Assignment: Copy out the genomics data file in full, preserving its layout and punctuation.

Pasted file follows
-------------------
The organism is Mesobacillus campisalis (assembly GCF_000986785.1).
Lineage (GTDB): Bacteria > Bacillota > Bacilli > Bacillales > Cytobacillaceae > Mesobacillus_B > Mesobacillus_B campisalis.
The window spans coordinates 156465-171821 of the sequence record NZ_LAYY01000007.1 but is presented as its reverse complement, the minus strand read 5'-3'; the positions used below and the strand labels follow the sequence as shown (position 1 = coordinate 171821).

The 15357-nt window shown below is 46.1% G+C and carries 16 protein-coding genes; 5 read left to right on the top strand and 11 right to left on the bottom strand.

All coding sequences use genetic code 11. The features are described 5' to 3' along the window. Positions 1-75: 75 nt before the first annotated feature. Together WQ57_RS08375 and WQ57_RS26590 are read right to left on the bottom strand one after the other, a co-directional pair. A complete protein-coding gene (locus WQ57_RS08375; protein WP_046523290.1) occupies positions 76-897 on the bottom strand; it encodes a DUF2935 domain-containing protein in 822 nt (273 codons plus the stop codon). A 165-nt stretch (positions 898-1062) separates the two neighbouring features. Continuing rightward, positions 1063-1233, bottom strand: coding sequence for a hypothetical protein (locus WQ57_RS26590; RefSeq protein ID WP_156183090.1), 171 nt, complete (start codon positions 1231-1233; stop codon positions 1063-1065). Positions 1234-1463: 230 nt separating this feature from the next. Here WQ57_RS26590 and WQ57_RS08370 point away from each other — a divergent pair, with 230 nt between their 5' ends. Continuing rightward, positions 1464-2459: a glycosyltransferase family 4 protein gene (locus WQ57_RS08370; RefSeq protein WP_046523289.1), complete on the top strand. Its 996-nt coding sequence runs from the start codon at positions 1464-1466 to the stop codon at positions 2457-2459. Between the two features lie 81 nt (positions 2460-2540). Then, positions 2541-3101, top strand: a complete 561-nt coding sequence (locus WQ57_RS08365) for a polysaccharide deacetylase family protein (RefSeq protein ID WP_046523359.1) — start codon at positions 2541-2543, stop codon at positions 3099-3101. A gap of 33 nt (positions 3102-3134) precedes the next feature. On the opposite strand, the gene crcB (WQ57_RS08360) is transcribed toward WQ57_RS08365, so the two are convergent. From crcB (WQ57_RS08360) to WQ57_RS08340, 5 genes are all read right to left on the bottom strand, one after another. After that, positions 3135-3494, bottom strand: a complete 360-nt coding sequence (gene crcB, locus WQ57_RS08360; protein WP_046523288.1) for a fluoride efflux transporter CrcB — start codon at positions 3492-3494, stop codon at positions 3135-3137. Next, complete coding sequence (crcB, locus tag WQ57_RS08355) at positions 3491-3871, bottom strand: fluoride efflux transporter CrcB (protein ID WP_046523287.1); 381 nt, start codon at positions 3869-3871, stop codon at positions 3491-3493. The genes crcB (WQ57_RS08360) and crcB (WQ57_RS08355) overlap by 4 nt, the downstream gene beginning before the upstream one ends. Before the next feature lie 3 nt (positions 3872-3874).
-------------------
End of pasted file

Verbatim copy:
The organism is Mesobacillus campisalis (assembly GCF_000986785.1).
Lineage (GTDB): Bacteria > Bacillota > Bacilli > Bacillales > Cytobacillaceae > Mesobacillus_B > Mesobacillus_B campisalis.
The window spans coordinates 156465-171821 of the sequence record NZ_LAYY01000007.1 but is presented as its reverse complement, the minus strand read 5'-3'; the positions used below and the strand labels follow the sequence as shown (position 1 = coordinate 171821).

The 15357-nt window shown below is 46.1% G+C and carries 16 protein-coding genes; 5 read left to right on the top strand and 11 right to left on the bottom strand.

All coding sequences use genetic code 11. The features are described 5' to 3' along the window. Positions 1-75: 75 nt before the first annotated feature. Together WQ57_RS08375 and WQ57_RS26590 are read right to left on the bottom strand one after the other, a co-directional pair. A complete protein-coding gene (locus WQ57_RS08375; protein WP_046523290.1) occupies positions 76-897 on the bottom strand; it encodes a DUF2935 domain-containing protein in 822 nt (273 codons plus the stop codon). A 165-nt stretch (positions 898-1062) separates the two neighbouring features. Continuing rightward, positions 1063-1233, bottom strand: coding sequence for a hypothetical protein (locus WQ57_RS26590; RefSeq protein ID WP_156183090.1), 171 nt, complete (start codon positions 1231-1233; stop codon positions 1063-1065). Positions 1234-1463: 230 nt separating this feature from the next. Here WQ57_RS26590 and WQ57_RS08370 point away from each other — a divergent pair, with 230 nt between their 5' ends. Continuing rightward, positions 1464-2459: a glycosyltransferase family 4 protein gene (locus WQ57_RS08370; RefSeq protein WP_046523289.1), complete on the top strand. Its 996-nt coding sequence runs from the start codon at positions 1464-1466 to the stop codon at positions 2457-2459. Between the two features lie 81 nt (positions 2460-2540). Then, positions 2541-3101, top strand: a complete 561-nt coding sequence (locus WQ57_RS08365) for a polysaccharide deacetylase family protein (RefSeq protein ID WP_046523359.1) — start codon at positions 2541-2543, stop codon at positions 3099-3101. A gap of 33 nt (positions 3102-3134) precedes the next feature. On the opposite strand, the gene crcB (WQ57_RS08360) is transcribed toward WQ57_RS08365, so the two are convergent. From crcB (WQ57_RS08360) to WQ57_RS08340, 5 genes are all read right to left on the bottom strand, one after another. After that, positions 3135-3494, bottom strand: a complete 360-nt coding sequence (gene crcB, locus WQ57_RS08360; protein WP_046523288.1) for a fluoride efflux transporter CrcB — start codon at positions 3492-3494, stop codon at positions 3135-3137. Next, complete coding sequence (crcB, locus tag WQ57_RS08355) at positions 3491-3871, bottom strand: fluoride efflux transporter CrcB (protein ID WP_046523287.1); 381 nt, start codon at positions 3869-3871, stop codon at positions 3491-3493. The genes crcB (WQ57_RS08360) and crcB (WQ57_RS08355) overlap by 4 nt, the downstream gene beginning before the upstream one ends. Before the next feature lie 3 nt (positions 3872-3874).